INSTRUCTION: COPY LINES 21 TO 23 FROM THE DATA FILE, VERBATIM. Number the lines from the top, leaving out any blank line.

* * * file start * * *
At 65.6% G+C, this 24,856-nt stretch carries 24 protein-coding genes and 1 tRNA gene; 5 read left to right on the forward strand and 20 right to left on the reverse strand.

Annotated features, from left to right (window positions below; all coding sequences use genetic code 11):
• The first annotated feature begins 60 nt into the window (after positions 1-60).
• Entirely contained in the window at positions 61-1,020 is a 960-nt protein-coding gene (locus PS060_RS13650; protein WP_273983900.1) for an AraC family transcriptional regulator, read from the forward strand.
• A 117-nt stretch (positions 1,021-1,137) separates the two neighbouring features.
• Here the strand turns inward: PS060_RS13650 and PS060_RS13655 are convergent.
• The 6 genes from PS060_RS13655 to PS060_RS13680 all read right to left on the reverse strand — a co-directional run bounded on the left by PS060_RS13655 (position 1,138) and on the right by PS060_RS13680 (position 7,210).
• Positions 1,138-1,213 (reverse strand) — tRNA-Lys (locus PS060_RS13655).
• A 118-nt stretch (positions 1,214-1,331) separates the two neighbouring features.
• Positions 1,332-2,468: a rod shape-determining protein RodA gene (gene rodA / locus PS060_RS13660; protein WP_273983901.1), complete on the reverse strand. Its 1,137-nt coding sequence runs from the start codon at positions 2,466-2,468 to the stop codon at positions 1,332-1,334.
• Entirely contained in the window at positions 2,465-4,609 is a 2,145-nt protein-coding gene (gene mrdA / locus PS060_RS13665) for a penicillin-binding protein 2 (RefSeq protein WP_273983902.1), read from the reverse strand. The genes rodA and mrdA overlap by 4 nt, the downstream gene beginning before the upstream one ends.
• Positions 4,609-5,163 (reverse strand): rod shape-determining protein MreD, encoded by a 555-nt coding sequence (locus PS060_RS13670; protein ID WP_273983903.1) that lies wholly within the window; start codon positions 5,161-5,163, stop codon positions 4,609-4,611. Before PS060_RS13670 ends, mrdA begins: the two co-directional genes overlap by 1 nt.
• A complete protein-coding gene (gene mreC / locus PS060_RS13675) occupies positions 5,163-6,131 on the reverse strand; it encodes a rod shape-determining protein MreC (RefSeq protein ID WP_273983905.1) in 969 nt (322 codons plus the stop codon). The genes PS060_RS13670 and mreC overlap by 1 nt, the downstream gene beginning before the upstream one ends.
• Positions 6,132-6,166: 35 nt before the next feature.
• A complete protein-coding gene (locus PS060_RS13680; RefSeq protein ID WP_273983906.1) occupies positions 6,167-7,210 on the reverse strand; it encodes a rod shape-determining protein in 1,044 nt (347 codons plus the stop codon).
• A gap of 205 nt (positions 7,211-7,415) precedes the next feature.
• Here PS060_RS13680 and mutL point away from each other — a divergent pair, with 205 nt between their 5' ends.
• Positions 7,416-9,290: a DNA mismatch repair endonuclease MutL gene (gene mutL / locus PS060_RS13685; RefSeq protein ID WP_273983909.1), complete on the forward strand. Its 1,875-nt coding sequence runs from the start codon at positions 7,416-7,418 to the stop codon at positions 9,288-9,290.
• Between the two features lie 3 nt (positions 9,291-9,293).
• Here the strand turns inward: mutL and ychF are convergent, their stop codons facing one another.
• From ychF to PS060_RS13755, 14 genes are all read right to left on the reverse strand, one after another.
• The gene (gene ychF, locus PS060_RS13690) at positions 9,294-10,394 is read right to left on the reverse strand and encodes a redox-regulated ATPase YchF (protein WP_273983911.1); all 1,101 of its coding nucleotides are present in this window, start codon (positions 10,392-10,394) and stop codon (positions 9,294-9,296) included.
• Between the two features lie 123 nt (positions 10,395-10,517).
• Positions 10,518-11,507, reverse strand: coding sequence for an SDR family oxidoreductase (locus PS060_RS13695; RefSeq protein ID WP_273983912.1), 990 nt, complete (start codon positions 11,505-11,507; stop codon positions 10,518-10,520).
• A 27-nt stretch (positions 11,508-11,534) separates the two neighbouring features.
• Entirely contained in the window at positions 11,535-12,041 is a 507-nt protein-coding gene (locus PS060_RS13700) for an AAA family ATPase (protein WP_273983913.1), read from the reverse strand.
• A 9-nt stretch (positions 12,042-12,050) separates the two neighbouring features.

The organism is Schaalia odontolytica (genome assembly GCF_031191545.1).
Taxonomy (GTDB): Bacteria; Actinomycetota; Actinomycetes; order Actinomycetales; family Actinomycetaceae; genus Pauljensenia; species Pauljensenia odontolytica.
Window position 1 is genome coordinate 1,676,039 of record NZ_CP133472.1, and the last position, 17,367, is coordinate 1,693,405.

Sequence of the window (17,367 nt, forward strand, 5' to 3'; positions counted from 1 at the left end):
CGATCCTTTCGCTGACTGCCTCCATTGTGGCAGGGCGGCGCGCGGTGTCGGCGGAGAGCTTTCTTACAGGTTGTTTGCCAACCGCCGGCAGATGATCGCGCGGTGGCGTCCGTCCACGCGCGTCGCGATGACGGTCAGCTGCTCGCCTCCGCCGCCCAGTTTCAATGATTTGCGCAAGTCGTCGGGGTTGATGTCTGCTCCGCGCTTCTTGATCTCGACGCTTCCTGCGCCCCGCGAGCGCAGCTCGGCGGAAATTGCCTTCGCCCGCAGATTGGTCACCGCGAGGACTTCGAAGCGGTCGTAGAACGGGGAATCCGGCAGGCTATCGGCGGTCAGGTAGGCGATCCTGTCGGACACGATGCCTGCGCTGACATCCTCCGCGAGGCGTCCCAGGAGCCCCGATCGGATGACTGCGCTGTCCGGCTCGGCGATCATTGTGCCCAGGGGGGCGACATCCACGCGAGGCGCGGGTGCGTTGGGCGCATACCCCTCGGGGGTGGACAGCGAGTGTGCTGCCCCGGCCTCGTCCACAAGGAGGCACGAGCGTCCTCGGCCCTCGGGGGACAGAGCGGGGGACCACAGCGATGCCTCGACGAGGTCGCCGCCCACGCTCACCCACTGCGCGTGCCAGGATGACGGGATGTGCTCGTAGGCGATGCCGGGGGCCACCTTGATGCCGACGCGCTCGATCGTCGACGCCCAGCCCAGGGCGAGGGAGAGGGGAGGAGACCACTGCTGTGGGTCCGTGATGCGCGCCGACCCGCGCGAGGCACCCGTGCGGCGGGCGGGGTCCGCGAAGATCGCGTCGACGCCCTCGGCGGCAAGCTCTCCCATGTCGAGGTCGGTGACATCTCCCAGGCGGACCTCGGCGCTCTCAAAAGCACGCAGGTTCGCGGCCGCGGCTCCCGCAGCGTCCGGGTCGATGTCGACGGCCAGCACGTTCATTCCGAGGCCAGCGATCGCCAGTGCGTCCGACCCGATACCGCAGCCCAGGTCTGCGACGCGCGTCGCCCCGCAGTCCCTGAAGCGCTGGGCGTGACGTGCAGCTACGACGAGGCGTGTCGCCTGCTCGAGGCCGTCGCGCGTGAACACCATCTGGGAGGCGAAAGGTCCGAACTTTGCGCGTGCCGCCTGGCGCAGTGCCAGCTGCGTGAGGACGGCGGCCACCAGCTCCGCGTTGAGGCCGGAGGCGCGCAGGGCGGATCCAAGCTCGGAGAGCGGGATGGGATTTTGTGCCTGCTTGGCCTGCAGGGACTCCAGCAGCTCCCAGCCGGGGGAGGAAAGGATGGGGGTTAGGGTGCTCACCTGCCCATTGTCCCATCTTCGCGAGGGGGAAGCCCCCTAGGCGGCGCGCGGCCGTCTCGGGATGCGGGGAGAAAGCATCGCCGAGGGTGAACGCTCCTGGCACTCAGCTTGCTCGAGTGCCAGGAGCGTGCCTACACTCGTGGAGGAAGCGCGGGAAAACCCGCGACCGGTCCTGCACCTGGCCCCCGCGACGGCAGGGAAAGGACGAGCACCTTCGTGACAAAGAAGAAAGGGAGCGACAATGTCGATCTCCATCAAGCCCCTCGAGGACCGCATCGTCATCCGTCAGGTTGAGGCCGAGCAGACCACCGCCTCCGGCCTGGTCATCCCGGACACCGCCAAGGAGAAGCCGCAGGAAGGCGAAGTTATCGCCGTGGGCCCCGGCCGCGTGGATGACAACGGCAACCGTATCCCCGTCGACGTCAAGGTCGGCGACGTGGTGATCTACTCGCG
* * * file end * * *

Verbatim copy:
• From ychF to PS060_RS13755, 14 genes are all read right to left on the reverse strand, one after another.
• The gene (gene ychF, locus PS060_RS13690) at positions 9,294-10,394 is read right to left on the reverse strand and encodes a redox-regulated ATPase YchF (protein WP_273983911.1); all 1,101 of its coding nucleotides are present in this window, start codon (positions 10,392-10,394) and stop codon (positions 9,294-9,296) included.
• Between the two features lie 123 nt (positions 10,395-10,517).